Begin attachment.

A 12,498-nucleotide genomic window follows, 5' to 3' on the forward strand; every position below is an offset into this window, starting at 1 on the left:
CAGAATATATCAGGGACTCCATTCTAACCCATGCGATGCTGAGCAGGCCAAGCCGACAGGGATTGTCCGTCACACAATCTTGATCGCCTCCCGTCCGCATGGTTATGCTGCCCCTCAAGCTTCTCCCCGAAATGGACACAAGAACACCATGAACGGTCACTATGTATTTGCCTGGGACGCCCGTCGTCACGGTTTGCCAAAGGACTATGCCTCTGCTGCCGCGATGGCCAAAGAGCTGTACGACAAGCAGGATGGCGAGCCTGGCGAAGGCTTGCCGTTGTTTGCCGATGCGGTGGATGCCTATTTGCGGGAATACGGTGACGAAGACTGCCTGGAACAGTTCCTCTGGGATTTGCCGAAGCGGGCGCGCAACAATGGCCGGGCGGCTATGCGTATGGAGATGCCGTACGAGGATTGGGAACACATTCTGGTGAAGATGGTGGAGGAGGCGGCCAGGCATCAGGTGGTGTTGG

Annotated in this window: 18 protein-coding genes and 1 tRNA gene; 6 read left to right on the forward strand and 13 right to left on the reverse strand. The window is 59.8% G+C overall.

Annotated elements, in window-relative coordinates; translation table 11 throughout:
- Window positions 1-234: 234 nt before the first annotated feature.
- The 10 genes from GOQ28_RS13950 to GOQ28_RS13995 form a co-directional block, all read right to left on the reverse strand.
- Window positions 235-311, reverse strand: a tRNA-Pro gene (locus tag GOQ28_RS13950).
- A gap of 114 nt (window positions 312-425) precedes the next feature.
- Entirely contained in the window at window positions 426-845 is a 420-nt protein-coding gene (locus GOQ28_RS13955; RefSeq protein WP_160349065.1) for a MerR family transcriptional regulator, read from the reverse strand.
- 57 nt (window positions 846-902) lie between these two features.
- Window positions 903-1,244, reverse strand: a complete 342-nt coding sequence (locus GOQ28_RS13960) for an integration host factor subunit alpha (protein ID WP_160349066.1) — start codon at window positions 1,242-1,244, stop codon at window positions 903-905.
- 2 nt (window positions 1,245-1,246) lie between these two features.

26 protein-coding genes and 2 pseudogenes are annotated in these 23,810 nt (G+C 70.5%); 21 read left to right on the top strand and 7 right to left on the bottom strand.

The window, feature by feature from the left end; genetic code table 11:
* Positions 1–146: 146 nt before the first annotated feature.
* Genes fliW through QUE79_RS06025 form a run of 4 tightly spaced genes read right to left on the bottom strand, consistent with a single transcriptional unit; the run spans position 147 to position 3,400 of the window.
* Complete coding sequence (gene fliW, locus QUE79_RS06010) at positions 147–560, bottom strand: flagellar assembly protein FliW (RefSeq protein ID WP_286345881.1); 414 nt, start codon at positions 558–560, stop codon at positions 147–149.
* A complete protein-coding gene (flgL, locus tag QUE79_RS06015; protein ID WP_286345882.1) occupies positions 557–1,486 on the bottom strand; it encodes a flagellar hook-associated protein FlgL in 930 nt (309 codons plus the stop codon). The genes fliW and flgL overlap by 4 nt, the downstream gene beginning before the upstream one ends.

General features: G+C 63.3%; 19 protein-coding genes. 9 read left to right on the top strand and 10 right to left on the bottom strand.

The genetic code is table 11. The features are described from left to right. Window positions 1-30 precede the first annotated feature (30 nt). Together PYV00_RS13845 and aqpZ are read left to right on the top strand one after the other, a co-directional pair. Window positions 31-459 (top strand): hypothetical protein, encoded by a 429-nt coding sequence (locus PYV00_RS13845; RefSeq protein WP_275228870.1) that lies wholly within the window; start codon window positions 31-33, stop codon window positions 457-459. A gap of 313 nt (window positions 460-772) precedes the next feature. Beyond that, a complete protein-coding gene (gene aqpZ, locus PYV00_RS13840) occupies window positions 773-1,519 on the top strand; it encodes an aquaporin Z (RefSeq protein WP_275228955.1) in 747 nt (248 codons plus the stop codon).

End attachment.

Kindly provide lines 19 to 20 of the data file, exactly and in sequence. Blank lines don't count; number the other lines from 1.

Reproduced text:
General features: G+C 63.3%; 19 protein-coding genes. 9 read left to right on the top strand and 10 right to left on the bottom strand.

The genetic code is table 11. The features are described from left to right. Window positions 1-30 precede the first annotated feature (30 nt). Together PYV00_RS13845 and aqpZ are read left to right on the top strand one after the other, a co-directional pair. Window positions 31-459 (top strand): hypothetical protein, encoded by a 429-nt coding sequence (locus PYV00_RS13845; RefSeq protein WP_275228870.1) that lies wholly within the window; start codon window positions 31-33, stop codon window positions 457-459. A gap of 313 nt (window positions 460-772) precedes the next feature. Beyond that, a complete protein-coding gene (gene aqpZ, locus PYV00_RS13840) occupies window positions 773-1,519 on the top strand; it encodes an aquaporin Z (RefSeq protein WP_275228955.1) in 747 nt (248 codons plus the stop codon).